A True Story of the East End in the 1950s
Call the Midwife’ is a most extraordinary book and should be required reading of all students of midwifery, nursing, sociology and modern history. It tells of the experiences of a young trainee midwife in the East End of London in the 1950’s and is a graphic portrayal of the quite appalling conditions that the East Enders endured.
If you ever feel badly about your childhood, tune into either the Netflix series or the audiobook of Call the Widwife by Jennifer Worth. At least we had an outhouse—wasps in the summer, black widows otherwise. To hear the deplorable conditions of the East End of London in the 50s, however, is unimaginable. The conditions were horrid. The TV series gives you glimpses, and by the glimpses, I mean also the smells.
The Netflix Series
We discovered this series and immediately set about binge watching. We blazed through the first three episodes and beyond. Inspired by the memoirs of Jennifer Worth, Call the Midwife, Shadows of the Workhouse, and Farewell to the East End, the series stays remarkably true to the original trilogy. However, the series took on a life of its own and grew far beyond the original characters into ten episodes with eleven being in the offing and eight, hour long episodes each. How many of those on Netflix? Actually, Season nine isn’t scheduled until 2021.
The show is, of course, a work of fiction, although Worth’s daughters Suzannah Hart and Juliette Walton loves that the performance of Jessica Raine (as Jenny) “was terribly anxious that we should be happy with her performance and I think she’s got it just right.” Many of the characters and situations early on were borrowed from the memoirs.
It is Vanessa Redgrave, herself an icon, who narrated three series and then appeared on screen.
It’s eye-opening watching Jenny Lee learn about the slums of postwar Poplar. The characters of Sister Julienne, Cynthia, Chummy, Sister Evangelina, and Sister Monica Joan (among others) are introduced early and quickly claim a place in your heart—cast so exquisitely, and very true to what Worth’s daughters remember. Even the handyman Fred and all his shenanigans are recounted with relish.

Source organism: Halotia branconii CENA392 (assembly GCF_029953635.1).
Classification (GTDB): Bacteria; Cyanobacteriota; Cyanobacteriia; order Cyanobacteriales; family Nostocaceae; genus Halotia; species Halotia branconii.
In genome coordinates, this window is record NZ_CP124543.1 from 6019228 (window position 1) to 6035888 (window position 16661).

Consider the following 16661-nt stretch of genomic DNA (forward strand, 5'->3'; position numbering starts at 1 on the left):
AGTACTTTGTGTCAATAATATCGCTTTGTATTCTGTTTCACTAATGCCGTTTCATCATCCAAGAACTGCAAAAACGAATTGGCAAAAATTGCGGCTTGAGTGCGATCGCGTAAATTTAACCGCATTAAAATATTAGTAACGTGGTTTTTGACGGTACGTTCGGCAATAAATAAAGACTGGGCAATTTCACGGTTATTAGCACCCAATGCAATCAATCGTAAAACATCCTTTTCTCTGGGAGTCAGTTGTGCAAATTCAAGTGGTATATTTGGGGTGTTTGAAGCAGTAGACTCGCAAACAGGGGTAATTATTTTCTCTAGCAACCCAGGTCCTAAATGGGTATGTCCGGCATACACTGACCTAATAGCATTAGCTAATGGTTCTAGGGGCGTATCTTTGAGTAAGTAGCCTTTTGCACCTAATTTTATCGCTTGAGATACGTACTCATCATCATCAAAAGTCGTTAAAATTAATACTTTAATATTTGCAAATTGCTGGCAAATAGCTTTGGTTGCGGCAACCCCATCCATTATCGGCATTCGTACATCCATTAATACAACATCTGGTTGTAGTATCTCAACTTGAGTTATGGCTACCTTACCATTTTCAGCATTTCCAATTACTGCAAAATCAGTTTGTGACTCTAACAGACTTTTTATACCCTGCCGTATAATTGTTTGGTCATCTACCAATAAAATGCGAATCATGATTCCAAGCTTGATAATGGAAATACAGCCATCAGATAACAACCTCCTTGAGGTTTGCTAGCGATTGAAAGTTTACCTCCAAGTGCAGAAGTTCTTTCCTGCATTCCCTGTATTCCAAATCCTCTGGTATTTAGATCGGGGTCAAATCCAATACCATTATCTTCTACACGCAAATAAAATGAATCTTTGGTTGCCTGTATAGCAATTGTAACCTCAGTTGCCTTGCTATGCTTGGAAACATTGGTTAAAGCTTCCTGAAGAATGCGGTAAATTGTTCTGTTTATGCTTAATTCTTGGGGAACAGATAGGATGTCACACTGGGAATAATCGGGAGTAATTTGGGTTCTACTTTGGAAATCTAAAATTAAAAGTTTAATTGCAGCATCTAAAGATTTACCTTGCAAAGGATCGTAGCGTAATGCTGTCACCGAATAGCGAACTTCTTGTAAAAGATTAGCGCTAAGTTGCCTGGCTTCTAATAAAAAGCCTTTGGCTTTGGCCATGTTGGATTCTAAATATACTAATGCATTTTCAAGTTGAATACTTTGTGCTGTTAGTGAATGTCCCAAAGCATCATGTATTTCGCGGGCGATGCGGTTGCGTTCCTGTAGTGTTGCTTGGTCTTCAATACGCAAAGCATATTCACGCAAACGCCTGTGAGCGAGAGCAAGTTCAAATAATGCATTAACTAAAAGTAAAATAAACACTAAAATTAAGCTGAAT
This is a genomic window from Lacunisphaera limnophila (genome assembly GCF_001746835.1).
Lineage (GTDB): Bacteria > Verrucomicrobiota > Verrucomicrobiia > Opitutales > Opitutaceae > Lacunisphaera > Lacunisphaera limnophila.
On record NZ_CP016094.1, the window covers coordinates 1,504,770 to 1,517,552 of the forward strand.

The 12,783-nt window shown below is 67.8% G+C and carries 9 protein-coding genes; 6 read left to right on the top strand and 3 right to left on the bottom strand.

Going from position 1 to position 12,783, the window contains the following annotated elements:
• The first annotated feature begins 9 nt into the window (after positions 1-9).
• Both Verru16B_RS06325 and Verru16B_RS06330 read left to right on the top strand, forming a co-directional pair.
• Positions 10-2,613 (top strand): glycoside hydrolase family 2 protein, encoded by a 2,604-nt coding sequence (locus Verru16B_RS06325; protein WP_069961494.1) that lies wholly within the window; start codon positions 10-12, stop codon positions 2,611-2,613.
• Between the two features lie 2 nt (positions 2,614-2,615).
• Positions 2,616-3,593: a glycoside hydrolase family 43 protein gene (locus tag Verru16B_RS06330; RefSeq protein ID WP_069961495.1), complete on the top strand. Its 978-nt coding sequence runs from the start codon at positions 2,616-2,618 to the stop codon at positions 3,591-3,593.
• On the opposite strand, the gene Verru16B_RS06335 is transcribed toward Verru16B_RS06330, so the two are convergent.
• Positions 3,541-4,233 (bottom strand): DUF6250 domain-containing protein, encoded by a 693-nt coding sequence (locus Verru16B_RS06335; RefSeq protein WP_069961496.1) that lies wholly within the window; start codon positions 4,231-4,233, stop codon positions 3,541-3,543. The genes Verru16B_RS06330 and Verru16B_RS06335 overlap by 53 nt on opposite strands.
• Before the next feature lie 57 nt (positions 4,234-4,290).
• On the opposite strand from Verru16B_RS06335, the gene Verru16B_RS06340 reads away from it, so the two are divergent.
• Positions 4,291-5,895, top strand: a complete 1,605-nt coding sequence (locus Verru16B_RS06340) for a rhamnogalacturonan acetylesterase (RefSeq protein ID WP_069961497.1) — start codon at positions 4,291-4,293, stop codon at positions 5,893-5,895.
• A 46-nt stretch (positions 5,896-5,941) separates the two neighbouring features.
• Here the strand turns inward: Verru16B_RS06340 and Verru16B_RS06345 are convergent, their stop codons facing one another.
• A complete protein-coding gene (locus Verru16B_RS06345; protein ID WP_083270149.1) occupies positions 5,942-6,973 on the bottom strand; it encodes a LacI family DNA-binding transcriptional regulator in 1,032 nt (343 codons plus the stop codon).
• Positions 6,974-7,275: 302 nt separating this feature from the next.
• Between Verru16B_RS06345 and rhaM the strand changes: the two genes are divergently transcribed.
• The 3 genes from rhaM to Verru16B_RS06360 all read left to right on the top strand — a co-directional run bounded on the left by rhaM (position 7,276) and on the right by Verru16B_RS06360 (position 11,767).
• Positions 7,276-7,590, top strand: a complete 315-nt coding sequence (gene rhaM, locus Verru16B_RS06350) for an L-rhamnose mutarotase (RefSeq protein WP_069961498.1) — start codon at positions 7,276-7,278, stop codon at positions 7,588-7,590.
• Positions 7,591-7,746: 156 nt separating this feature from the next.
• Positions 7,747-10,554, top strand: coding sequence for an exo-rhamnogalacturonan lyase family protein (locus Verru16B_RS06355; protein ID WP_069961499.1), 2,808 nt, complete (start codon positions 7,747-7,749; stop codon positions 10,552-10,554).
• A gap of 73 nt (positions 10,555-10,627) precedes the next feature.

The real life Nonnatus House was moved to Birmingham during the 70s. Jennifer Worth died in 2011 at the age of 75. The first episode aired in 2012.
I’ll admit to being thrown just a bit starting the audiobook, wherein there was a prologue not introduced to the first BBC series episode. Not to fear—it quickly catches up and proceeds with memories, characters, and stories played so well in the TV series that it was easy to remember the episode and circumstance.
What I enjoyed in the audiobook were the jumps into some retrospection of the characters. We get a bit of backstory of the nuns and how they came to be midwives at the Nonnatus House.
Remarkable stories, as are some of the recreations of the accounts of several of the more difficult deliveries, especially as Jenny is being indoctrinated into the system of the House, the nuns, and the other midwives. Talk about heroes. Absolutely jaw-dropping tales of the 50s in London, the men, the women prior to any kind of birth control, the lack of sanitary conditions, clean and accessible water and toilets, and the unfortunate back alley remedy of unwanted pregnancy.